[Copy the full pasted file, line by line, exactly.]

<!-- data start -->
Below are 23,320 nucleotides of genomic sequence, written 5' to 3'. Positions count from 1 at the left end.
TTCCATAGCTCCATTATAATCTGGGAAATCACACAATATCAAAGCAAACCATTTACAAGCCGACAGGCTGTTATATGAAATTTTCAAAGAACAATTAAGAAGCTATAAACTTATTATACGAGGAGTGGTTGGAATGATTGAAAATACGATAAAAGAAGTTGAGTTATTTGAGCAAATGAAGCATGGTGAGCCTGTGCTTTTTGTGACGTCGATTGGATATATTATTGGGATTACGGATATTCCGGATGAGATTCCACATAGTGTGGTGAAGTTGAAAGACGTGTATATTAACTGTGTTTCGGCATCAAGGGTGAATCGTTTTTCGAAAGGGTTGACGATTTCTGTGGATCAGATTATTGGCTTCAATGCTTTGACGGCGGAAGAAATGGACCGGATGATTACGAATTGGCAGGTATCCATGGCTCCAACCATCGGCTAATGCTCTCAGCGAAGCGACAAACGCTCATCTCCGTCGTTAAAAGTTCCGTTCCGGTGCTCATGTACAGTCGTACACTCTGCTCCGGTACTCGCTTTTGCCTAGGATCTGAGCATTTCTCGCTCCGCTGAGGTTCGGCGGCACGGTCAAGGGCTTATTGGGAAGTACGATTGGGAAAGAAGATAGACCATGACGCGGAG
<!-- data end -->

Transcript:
Below are 23,320 nucleotides of genomic sequence, written 5' to 3'. Positions count from 1 at the left end.
TTCCATAGCTCCATTATAATCTGGGAAATCACACAATATCAAAGCAAACCATTTACAAGCCGACAGGCTGTTATATGAAATTTTCAAAGAACAATTAAGAAGCTATAAACTTATTATACGAGGAGTGGTTGGAATGATTGAAAATACGATAAAAGAAGTTGAGTTATTTGAGCAAATGAAGCATGGTGAGCCTGTGCTTTTTGTGACGTCGATTGGATATATTATTGGGATTACGGATATTCCGGATGAGATTCCACATAGTGTGGTGAAGTTGAAAGACGTGTATATTAACTGTGTTTCGGCATCAAGGGTGAATCGTTTTTCGAAAGGGTTGACGATTTCTGTGGATCAGATTATTGGCTTCAATGCTTTGACGGCGGAAGAAATGGACCGGATGATTACGAATTGGCAGGTATCCATGGCTCCAACCATCGGCTAATGCTCTCAGCGAAGCGACAAACGCTCATCTCCGTCGTTAAAAGTTCCGTTCCGGTGCTCATGTACAGTCGTACACTCTGCTCCGGTACTCGCTTTTGCCTAGGATCTGAGCATTTCTCGCTCCGCTGAGGTTCGGCGGCACGGTCAAGGGCTTATTGGGAAGTACGATTGGGAAAGAAGATAGACCATGACGCGGAG